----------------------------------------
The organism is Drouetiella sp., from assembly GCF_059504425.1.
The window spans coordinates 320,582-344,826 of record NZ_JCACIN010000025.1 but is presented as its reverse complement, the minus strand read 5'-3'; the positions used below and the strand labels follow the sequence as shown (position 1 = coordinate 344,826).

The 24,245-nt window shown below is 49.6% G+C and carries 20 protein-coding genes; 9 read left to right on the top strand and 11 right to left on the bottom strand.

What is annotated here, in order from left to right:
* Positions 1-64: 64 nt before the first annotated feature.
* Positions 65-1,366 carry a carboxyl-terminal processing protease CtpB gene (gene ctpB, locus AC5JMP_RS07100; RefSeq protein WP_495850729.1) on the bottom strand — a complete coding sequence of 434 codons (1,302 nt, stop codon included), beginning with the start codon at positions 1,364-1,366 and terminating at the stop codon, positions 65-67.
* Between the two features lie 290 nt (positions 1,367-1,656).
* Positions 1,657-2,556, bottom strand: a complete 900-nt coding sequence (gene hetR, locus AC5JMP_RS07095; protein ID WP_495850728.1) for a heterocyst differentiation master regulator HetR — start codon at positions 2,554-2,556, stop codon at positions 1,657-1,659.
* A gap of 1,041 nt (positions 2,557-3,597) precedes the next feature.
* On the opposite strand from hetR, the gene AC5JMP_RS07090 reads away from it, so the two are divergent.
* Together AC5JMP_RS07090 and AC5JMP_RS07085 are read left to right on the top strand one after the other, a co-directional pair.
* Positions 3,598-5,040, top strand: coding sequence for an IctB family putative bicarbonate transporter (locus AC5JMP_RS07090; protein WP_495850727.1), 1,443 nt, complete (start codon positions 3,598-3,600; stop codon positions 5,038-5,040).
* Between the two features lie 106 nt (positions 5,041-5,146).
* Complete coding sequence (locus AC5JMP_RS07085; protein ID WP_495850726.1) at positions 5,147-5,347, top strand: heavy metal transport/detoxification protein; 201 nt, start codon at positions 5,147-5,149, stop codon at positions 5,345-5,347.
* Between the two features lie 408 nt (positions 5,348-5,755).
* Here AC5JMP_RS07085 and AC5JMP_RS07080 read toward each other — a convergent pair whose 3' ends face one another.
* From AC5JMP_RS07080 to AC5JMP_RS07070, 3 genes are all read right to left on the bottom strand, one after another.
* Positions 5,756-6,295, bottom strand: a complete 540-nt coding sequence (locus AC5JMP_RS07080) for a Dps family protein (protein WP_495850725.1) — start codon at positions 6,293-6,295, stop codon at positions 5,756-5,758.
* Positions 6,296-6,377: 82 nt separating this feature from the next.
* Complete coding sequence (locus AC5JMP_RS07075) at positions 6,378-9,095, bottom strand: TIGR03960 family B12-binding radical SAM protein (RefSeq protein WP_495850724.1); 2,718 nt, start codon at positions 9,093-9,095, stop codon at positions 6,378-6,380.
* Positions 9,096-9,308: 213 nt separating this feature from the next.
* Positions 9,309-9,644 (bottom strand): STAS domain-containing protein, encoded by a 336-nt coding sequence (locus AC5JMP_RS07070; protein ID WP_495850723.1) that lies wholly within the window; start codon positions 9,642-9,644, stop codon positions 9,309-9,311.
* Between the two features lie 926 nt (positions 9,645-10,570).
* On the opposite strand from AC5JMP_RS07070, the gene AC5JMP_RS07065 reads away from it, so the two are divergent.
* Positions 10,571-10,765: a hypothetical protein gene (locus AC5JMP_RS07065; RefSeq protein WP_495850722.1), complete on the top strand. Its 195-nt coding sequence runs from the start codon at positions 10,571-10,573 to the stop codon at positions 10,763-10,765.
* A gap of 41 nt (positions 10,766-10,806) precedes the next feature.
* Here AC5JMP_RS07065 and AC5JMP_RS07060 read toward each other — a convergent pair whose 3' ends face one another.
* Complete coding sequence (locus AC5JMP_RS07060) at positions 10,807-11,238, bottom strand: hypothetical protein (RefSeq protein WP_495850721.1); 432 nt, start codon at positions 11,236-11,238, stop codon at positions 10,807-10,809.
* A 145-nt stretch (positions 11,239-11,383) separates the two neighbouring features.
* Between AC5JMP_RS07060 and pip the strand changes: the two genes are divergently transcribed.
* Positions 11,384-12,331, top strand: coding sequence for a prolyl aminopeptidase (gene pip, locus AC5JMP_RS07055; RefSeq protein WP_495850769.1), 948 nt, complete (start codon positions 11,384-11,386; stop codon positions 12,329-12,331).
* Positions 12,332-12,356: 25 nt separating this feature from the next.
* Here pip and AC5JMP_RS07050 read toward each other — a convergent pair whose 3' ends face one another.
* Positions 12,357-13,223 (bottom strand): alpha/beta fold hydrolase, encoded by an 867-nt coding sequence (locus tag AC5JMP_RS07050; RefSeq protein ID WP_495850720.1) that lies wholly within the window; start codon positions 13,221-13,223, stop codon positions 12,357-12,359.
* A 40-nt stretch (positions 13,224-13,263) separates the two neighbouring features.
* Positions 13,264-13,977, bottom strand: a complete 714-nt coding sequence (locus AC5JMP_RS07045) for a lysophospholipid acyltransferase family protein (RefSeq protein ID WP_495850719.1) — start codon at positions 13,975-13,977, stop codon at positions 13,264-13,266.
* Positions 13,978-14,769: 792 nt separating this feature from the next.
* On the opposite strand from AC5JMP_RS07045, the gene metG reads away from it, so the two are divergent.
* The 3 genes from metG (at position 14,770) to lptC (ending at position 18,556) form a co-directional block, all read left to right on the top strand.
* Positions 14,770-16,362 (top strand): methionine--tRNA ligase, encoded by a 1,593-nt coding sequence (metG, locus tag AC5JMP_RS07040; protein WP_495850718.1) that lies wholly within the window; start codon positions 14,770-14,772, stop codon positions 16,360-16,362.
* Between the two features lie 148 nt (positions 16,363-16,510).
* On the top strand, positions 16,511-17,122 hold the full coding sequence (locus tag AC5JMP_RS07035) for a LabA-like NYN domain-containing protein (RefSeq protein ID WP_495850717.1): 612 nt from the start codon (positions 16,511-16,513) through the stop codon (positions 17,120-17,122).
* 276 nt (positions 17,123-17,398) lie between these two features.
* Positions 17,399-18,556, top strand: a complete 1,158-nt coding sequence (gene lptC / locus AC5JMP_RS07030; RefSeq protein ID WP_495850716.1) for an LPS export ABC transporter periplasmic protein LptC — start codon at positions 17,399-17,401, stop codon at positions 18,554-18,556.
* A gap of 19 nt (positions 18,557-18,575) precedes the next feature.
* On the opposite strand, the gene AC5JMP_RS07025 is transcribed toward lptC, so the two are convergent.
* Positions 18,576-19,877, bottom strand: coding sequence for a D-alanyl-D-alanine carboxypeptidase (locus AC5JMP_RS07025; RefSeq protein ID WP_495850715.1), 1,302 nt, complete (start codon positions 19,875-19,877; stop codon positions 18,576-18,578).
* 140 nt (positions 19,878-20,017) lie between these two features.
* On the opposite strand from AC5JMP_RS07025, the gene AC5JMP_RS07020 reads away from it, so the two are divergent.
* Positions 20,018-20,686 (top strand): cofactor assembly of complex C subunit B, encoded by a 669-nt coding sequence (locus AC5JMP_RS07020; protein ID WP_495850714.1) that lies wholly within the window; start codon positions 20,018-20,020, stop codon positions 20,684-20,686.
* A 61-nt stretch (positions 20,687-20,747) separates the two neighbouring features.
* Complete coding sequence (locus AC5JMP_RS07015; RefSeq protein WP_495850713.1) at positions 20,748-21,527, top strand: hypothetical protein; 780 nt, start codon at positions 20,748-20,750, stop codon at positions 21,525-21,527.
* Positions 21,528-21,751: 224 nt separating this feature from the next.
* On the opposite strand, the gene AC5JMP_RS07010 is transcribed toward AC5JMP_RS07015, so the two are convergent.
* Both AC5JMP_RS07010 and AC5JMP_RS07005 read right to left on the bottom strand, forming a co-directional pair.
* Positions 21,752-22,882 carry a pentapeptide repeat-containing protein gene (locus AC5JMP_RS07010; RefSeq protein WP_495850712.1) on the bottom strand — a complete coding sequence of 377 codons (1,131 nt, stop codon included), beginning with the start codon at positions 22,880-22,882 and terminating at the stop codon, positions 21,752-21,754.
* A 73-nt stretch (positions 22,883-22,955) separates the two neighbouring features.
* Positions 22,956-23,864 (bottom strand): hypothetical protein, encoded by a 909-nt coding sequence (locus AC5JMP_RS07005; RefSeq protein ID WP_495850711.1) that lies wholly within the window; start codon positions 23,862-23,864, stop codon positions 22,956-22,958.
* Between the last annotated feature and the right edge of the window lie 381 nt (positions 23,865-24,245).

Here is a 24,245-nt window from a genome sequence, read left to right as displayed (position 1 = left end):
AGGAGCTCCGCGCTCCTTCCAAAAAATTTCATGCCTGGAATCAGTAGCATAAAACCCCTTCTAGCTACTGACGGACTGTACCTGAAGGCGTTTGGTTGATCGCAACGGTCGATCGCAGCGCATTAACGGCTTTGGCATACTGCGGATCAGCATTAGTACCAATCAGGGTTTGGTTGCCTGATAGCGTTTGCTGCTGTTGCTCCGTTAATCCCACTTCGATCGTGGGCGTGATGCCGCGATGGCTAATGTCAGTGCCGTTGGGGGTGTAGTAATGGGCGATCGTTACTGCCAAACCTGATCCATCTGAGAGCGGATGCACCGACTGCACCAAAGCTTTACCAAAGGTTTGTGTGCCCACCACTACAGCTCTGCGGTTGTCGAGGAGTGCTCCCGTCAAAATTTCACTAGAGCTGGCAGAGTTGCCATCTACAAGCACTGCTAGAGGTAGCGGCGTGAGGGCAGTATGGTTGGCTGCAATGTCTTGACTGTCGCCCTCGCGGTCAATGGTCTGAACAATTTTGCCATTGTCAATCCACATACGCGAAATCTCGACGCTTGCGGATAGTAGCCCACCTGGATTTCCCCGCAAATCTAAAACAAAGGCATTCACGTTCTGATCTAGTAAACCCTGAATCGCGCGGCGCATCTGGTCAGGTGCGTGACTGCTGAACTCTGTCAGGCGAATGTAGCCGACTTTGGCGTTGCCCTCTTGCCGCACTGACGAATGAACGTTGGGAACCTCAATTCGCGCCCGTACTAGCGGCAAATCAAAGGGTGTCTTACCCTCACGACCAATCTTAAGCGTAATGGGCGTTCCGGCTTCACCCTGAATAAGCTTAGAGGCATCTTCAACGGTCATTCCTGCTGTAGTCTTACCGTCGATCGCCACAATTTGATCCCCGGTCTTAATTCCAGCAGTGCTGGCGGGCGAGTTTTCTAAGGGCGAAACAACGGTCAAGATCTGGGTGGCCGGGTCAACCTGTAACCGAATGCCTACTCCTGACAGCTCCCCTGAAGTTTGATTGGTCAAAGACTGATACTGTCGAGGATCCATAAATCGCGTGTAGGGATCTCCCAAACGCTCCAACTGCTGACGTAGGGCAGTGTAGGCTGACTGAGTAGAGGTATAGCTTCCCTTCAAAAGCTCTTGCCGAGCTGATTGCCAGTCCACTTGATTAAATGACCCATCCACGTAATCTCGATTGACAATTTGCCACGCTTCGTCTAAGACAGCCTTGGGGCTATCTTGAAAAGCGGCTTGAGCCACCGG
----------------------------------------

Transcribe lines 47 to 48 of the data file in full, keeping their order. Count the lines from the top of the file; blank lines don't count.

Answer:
* Positions 18,576-19,877, bottom strand: coding sequence for a D-alanyl-D-alanine carboxypeptidase (locus AC5JMP_RS07025; RefSeq protein ID WP_495850715.1), 1,302 nt, complete (start codon positions 19,875-19,877; stop codon positions 18,576-18,578).
* 140 nt (positions 19,878-20,017) lie between these two features.